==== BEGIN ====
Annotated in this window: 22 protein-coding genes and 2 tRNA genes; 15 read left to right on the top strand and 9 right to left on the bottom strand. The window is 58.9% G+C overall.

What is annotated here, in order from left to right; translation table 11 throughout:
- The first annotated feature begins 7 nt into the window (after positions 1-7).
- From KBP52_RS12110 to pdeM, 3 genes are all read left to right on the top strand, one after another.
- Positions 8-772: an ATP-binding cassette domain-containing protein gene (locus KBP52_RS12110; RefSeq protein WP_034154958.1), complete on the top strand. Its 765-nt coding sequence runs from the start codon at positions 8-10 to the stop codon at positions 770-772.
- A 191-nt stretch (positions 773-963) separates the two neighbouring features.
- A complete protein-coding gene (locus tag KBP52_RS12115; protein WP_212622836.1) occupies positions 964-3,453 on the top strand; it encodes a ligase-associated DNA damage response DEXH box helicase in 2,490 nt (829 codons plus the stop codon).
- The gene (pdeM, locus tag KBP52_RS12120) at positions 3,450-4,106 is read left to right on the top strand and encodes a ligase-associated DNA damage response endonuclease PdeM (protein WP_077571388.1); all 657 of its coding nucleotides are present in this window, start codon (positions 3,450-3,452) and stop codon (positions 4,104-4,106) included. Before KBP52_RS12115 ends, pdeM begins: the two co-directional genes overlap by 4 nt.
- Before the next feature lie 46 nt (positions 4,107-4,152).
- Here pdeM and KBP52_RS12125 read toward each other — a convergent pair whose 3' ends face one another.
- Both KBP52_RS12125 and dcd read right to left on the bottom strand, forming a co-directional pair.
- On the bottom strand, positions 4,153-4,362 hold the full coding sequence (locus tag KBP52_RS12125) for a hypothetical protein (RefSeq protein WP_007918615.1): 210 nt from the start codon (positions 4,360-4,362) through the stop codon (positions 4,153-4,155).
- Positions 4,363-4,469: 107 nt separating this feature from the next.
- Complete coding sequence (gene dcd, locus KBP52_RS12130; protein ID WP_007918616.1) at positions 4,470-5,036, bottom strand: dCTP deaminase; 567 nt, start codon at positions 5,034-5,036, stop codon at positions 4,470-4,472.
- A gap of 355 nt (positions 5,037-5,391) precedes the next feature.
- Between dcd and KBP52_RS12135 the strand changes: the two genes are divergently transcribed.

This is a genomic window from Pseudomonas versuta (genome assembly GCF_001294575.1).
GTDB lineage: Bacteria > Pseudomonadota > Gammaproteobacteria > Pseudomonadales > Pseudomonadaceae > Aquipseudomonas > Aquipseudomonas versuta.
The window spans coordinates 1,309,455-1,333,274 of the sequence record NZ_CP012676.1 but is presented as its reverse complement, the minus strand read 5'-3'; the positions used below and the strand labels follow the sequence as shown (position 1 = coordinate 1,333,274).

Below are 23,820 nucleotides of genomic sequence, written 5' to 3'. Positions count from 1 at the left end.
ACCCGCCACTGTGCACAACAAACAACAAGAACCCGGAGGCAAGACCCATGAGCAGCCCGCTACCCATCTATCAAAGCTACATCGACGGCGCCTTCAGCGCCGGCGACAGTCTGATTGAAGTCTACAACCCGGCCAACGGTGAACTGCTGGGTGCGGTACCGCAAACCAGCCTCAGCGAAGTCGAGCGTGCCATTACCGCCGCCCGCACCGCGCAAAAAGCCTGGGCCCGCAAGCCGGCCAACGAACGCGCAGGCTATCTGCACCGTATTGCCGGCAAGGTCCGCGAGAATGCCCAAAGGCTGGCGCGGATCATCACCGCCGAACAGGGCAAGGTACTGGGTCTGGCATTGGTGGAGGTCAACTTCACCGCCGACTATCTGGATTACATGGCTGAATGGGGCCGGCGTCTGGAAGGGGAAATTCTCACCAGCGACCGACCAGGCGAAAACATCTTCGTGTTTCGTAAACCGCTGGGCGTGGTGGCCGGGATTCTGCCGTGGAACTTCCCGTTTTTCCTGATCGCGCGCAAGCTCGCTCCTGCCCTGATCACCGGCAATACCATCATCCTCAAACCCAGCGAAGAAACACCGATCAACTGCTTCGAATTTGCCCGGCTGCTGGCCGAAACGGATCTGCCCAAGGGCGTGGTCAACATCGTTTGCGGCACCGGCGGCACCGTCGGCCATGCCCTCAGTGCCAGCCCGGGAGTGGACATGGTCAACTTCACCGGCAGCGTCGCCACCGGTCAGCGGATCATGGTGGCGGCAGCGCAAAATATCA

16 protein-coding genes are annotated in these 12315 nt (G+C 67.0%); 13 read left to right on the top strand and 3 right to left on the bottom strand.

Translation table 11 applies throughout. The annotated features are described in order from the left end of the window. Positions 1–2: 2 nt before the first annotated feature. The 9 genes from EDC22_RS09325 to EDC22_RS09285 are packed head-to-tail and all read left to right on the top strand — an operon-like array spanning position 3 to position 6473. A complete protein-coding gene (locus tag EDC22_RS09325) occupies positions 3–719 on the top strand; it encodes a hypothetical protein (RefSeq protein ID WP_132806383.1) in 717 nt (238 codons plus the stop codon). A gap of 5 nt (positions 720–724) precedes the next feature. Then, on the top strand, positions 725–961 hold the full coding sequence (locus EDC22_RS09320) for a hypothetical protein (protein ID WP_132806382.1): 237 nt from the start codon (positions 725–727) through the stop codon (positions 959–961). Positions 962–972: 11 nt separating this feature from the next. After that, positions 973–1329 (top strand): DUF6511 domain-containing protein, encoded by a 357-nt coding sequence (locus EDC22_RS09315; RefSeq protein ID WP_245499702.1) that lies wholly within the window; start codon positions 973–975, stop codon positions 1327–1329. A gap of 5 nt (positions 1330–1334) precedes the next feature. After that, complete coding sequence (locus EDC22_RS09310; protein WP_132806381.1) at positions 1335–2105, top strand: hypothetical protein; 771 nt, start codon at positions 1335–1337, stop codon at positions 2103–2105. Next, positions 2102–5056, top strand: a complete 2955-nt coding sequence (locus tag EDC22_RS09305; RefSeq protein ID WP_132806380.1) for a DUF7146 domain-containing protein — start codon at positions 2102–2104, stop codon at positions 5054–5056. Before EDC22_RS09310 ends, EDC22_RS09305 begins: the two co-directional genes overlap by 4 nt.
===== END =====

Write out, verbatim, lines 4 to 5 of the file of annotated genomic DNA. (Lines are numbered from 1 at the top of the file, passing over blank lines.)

- From KBP52_RS12110 to pdeM, 3 genes are all read left to right on the top strand, one after another.
- Positions 8-772: an ATP-binding cassette domain-containing protein gene (locus KBP52_RS12110; RefSeq protein WP_034154958.1), complete on the top strand. Its 765-nt coding sequence runs from the start codon at positions 8-10 to the stop codon at positions 770-772.